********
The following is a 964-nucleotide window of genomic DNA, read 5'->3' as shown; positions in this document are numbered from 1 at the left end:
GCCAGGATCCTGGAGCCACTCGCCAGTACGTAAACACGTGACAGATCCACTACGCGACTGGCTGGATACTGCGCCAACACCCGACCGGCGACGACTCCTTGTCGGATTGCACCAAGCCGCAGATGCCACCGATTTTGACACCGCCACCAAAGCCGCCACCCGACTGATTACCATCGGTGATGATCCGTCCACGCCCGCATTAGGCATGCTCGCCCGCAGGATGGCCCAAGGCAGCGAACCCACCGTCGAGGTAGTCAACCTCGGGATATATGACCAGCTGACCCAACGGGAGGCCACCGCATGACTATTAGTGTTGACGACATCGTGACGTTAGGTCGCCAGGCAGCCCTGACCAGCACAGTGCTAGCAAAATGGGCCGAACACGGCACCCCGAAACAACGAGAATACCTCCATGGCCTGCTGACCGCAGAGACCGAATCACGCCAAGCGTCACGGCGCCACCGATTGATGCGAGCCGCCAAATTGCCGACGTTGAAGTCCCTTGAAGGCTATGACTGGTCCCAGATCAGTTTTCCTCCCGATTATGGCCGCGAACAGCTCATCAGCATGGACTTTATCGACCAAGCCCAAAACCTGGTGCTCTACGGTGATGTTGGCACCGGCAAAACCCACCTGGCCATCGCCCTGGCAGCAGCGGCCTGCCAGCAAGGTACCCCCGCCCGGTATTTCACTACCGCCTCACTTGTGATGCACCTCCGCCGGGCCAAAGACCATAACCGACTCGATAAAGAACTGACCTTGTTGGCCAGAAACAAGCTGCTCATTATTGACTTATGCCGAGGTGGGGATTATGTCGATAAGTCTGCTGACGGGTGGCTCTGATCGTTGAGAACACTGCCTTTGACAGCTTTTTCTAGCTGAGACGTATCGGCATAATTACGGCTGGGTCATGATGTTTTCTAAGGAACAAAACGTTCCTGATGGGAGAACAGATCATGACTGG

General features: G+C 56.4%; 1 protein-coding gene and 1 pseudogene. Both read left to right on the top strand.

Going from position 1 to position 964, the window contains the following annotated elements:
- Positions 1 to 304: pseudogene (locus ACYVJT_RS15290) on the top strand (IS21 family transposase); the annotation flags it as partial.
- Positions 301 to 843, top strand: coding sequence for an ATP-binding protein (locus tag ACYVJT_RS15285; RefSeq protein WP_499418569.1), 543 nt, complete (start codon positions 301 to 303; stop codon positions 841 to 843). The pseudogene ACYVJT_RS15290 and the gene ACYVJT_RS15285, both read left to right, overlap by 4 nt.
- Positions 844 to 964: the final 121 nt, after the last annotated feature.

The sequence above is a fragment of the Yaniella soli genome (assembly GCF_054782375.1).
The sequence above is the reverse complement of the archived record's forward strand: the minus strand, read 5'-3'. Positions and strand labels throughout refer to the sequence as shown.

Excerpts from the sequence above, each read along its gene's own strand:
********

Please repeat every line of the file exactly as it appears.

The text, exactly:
The following is a 964-nucleotide window of genomic DNA, read 5'->3' as shown; positions in this document are numbered from 1 at the left end:
GCCAGGATCCTGGAGCCACTCGCCAGTACGTAAACACGTGACAGATCCACTACGCGACTGGCTGGATACTGCGCCAACACCCGACCGGCGACGACTCCTTGTCGGATTGCACCAAGCCGCAGATGCCACCGATTTTGACACCGCCACCAAAGCCGCCACCCGACTGATTACCATCGGTGATGATCCGTCCACGCCCGCATTAGGCATGCTCGCCCGCAGGATGGCCCAAGGCAGCGAACCCACCGTCGAGGTAGTCAACCTCGGGATATATGACCAGCTGACCCAACGGGAGGCCACCGCATGACTATTAGTGTTGACGACATCGTGACGTTAGGTCGCCAGGCAGCCCTGACCAGCACAGTGCTAGCAAAATGGGCCGAACACGGCACCCCGAAACAACGAGAATACCTCCATGGCCTGCTGACCGCAGAGACCGAATCACGCCAAGCGTCACGGCGCCACCGATTGATGCGAGCCGCCAAATTGCCGACGTTGAAGTCCCTTGAAGGCTATGACTGGTCCCAGATCAGTTTTCCTCCCGATTATGGCCGCGAACAGCTCATCAGCATGGACTTTATCGACCAAGCCCAAAACCTGGTGCTCTACGGTGATGTTGGCACCGGCAAAACCCACCTGGCCATCGCCCTGGCAGCAGCGGCCTGCCAGCAAGGTACCCCCGCCCGGTATTTCACTACCGCCTCACTTGTGATGCACCTCCGCCGGGCCAAAGACCATAACCGACTCGATAAAGAACTGACCTTGTTGGCCAGAAACAAGCTGCTCATTATTGACTTATGCCGAGGTGGGGATTATGTCGATAAGTCTGCTGACGGGTGGCTCTGATCGTTGAGAACACTGCCTTTGACAGCTTTTTCTAGCTGAGACGTATCGGCATAATTACGGCTGGGTCATGATGTTTTCTAAGGAACAAAACGTTCCTGATGGGAGAACAGATCATGACTGG

General features: G+C 56.4%; 1 protein-coding gene and 1 pseudogene. Both read left to right on the top strand.

Going from position 1 to position 964, the window contains the following annotated elements:
- Positions 1 to 304: pseudogene (locus ACYVJT_RS15290) on the top strand (IS21 family transposase); the annotation flags it as partial.
- Positions 301 to 843, top strand: coding sequence for an ATP-binding protein (locus tag ACYVJT_RS15285; RefSeq protein WP_499418569.1), 543 nt, complete (start codon positions 301 to 303; stop codon positions 841 to 843). The pseudogene ACYVJT_RS15290 and the gene ACYVJT_RS15285, both read left to right, overlap by 4 nt.
- Positions 844 to 964: the final 121 nt, after the last annotated feature.

The sequence above is a fragment of the Yaniella soli genome (assembly GCF_054782375.1).
The sequence above is the reverse complement of the archived record's forward strand: the minus strand, read 5'-3'. Positions and strand labels throughout refer to the sequence as shown.

Excerpts from the sequence above, each read along its gene's own strand: